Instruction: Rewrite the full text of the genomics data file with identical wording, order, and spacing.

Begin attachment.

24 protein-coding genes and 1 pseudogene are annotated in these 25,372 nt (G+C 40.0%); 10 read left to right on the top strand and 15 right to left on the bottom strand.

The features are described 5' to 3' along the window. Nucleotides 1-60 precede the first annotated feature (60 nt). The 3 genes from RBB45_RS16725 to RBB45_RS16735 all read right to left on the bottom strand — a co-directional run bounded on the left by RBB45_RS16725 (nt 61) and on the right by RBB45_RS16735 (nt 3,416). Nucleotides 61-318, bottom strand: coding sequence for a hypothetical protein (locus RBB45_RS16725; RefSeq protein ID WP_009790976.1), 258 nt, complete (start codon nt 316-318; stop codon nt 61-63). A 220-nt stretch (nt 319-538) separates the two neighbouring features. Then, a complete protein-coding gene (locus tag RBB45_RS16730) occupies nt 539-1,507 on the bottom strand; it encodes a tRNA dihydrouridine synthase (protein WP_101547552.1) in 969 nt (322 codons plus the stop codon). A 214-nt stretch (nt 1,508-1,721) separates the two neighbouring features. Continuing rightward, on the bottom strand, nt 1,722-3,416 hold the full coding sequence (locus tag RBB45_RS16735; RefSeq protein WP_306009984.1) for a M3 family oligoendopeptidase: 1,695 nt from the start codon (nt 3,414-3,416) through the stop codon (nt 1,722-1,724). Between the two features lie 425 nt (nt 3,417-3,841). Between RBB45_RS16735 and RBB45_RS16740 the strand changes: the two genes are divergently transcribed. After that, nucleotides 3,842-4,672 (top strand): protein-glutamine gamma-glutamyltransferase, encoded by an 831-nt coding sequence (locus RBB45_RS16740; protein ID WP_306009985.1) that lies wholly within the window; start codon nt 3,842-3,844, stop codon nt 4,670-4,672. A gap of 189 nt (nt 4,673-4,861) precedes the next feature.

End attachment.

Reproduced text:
24 protein-coding genes and 1 pseudogene are annotated in these 25,372 nt (G+C 40.0%); 10 read left to right on the top strand and 15 right to left on the bottom strand.

The features are described 5' to 3' along the window. Nucleotides 1-60 precede the first annotated feature (60 nt). The 3 genes from RBB45_RS16725 to RBB45_RS16735 all read right to left on the bottom strand — a co-directional run bounded on the left by RBB45_RS16725 (nt 61) and on the right by RBB45_RS16735 (nt 3,416). Nucleotides 61-318, bottom strand: coding sequence for a hypothetical protein (locus RBB45_RS16725; RefSeq protein ID WP_009790976.1), 258 nt, complete (start codon nt 316-318; stop codon nt 61-63). A 220-nt stretch (nt 319-538) separates the two neighbouring features. Then, a complete protein-coding gene (locus tag RBB45_RS16730) occupies nt 539-1,507 on the bottom strand; it encodes a tRNA dihydrouridine synthase (protein WP_101547552.1) in 969 nt (322 codons plus the stop codon). A 214-nt stretch (nt 1,508-1,721) separates the two neighbouring features. Continuing rightward, on the bottom strand, nt 1,722-3,416 hold the full coding sequence (locus tag RBB45_RS16735; RefSeq protein WP_306009984.1) for a M3 family oligoendopeptidase: 1,695 nt from the start codon (nt 3,414-3,416) through the stop codon (nt 1,722-1,724). Between the two features lie 425 nt (nt 3,417-3,841). Between RBB45_RS16735 and RBB45_RS16740 the strand changes: the two genes are divergently transcribed. After that, nucleotides 3,842-4,672 (top strand): protein-glutamine gamma-glutamyltransferase, encoded by an 831-nt coding sequence (locus RBB45_RS16740; protein ID WP_306009985.1) that lies wholly within the window; start codon nt 3,842-3,844, stop codon nt 4,670-4,672. A gap of 189 nt (nt 4,673-4,861) precedes the next feature.